Keeping Score: Influencing Special Session Outcomes

You hear it in the halls of Louisiana’s legislature all the time – “It’s a good bill. I really like it, but the author voted against my last bill so I can’t vote for his, no matter how good it is.” Seems rather petty, doesn’t it – keeping a personal scorecard against other lawmakers? For far too many legislators, scorecards matter – especially the ones issued by the Louisiana Association of Business and Industry. Governor John Bel Edwards even addressed the issue during his speech at the opening of the current special session. We have to be more concerned with Louisiana’s future than what score we might receive from a partisan political organization masquerading as a trade association,” the governor admonished lawmakers. It’s such an “open secret” that Representative Sam Jones (D-Franklin) – rated 10 out of 100 possible LABI points in 2016 – joked with LABI lobbyist Jim Patterson during a committee meeting last year. I hope my vote helps my score go up,” Jones said, entirely tongue-in-cheek. Yet concerns about the LABI scorecard are obscuring the very transparency that organization touts in its campaign demanding the state implement a “Louisiana Checkbook” website. LABI’s Scorecard awards points for every vote on issues they support. The “possible points” differ from lawmaker to lawmaker, and from chamber to chamber. Bills LABI opposes often don’t make it out of committee, or out of the House or Senate. Those who are on key committees, then, get “bonus points” on their scorecard for defeating a LABI-opposed bill. Here’s what’s happening: legislators have figured out that if the committees they’re on either advance or reject a bill unanimously, the committee vote won’t become part of the end-of-sessions scoring. Sure, once it gets to the floor, they’ll have to vote by name – but there will be just one scorecard category for that bill, instead of two. And those that fear lower LABI scores are going to push their button in accordance with the wishes of that group. Take House Ways and Means, for example. Today they’ll be considering five revenue-raising bills, including HB 8. That measure, by Speaker Pro Tem Walt Leger, cuts in half the amount of federal excess itemized deductions Louisiana residents can take on their state income tax returns. And while LABI has officially taken a stance of “neutral” on this issue when it came up in past sessions, the business association opposes Leger’s other two bills: HB , permanently disallowing the deduction for income taxes paid to other states; and HB 16, reducing certain corporate tax credits now given as economic development incentives. The tentative agreement reached Thursday evening by House GOP leadership and House Democrats includes advancing the revenue-raising bills out of Ways and Means to the floor today by reporting them “without action with recommendation that it be referred to the Committee of the Whole.” That maneuver only works for scoring purposes IF there is no objection. An objection requires a roll call vote, with committee members going on the record by name, as being for or against it. Not everyone on Ways and Means is in accord with that agreement. As Greg Hilburn with Gannett newspapers reported Friday, Dodie Horton (R-Haughton) and Alan Seabaugh (R-Shreveport) both told Hilburn they would let HB 23 (by Stephen Dwight, R- Lake Charles) – a sales tax bill – advance without objection, but will draw the line at advancing the income tax measures. Meanwhile, Democrats have said without the income tax measures at least getting to the floor for a vote, they’ll bottle up the sales tax bill. While Horton’s and Seabaugh’s positions are consistent with being among the “Disciples of No”, one also has to consider what benefits they may derive from remaining mindful of their LABI scores. Horton, who is in her first term, has scored 95% and 87% for 2016 and 2017, respectively. Seabaugh is in his second term, and from 2014 through 2017, his scores have ranged from 92% to 98%, consistently earning his the organization’s designation as an “All-Star”. (Only an “MVP” is better — a perfect score of 100% in alignment with LABI.) What are the benefits of their scores? Campaign donations. As reported to the Louisiana Ethics Administration, Seabaugh received $17,500 in total from LABI’s direct political action committees – EastPAC, NorthPAC, SouthPAC and WestPAC. His campaign got thousands of dollars more from individual LABI members and the political action committees of LABI member businesses. Both Horton and Seabaugh have steadily received small ($250) “attaboy” donations from LABI’s NorthPAC the past two years. But the big money will flow next year, for the statewide elections. And as Jeremy Alford with podcast reported this past October, LABI is putting together a new super PAC, enabling them accept unlimited funds for use as campaign donations in the 2019 election cycle. And the higher your LABI score, the better your chances of getting a piece of that action for your re-election campaign. It’s how the game is played. But how do you justify this kind of “gamesmanship” to the people of Louisiana who will be impacted by the failure to fix the fiscal cliff in this special session? Take Ashley McReynolds, for example. Her son Cooper has a genetic disorder known as Prader-Willi Syndrome, He currently receives a NOW waiver, helping him live at home and attend school. The healthcare cuts necessitated by the failure to replace the “temporary taxes” expiring June 30 mean Cooper will likely lose that waiver. What about higher education? Due to nearly a decade of cuts to state funding for colleges and universities, there’s been no money for even building maintenance. On his blog, LSU Professor Bob Mann has documented the deplorable conditions on the Southern University campus, as well as the deterioration of buildings at LSU –including the leaks that cause recurrent flooding of the university’s library. Just this past week, the LSU Emergency Operations Center advised students, faculty and staff that the “climate control system” (air conditioning, in particular) for much of the campus is “running at only 32 percent of its original capacity”, and that a fix for the primarily water-cooled system could take a couple of weeks. They’ve shut down all air conditioning service to faculty offices in order to keep most classrooms tolerable. Over the past several months, newspapers and TV stations around the state have produced celebratory stories about our high school students who have achieved perfect scores on the ACT. (Baton Rouge Magnet High has seven; Ben Franklin High in New Orleans has five; Ruston and Shreveport each have one, etc.) With the inability to fund TOPS due to the fiscal cliff, these students will likely choose out-of-state schools, and take their great potential elsewhere. What does the score matter, if Louisiana’s citizens ultimately lose the game?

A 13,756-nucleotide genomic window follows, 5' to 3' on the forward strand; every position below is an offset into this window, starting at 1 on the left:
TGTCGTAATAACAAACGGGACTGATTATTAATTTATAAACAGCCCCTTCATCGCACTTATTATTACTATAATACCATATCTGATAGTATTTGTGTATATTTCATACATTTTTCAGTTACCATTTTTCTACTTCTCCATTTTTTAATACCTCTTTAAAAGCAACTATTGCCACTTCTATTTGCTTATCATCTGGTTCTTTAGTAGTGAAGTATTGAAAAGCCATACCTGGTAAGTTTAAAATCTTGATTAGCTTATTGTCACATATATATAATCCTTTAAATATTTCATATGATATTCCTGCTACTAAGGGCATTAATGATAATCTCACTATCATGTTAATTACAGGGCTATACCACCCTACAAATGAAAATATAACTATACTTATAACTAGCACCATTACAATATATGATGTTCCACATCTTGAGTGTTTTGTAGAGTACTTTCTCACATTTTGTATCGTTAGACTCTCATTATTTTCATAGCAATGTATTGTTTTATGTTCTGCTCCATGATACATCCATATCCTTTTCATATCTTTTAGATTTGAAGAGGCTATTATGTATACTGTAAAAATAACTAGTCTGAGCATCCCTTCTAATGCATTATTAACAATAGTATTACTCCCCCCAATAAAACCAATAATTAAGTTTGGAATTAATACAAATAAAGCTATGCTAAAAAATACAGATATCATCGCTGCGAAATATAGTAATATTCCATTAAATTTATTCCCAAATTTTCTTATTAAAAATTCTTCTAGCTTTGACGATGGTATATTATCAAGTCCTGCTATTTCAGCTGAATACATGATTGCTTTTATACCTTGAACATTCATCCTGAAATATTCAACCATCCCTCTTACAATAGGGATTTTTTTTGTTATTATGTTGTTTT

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Sue Lincoln
Sue Lincoln is a veteran and widely-respected reporter who has been covering Louisiana politics for nearly three decades. Originally from Long Beach, California, Sue’s career in journalism began on the radio in Los Angeles. After moving to Louisiana, Sue earned her bachelor’s degree. For ten years, from 2000-2010, she was the Assistant News Director at Louisiana Network. Sue also worked as the education reporter for Louisiana Public Broadcasting and has contributed to various state publications as a freelance journalist. But she is perhaps best known as the voice of the popular politics Capitol Access.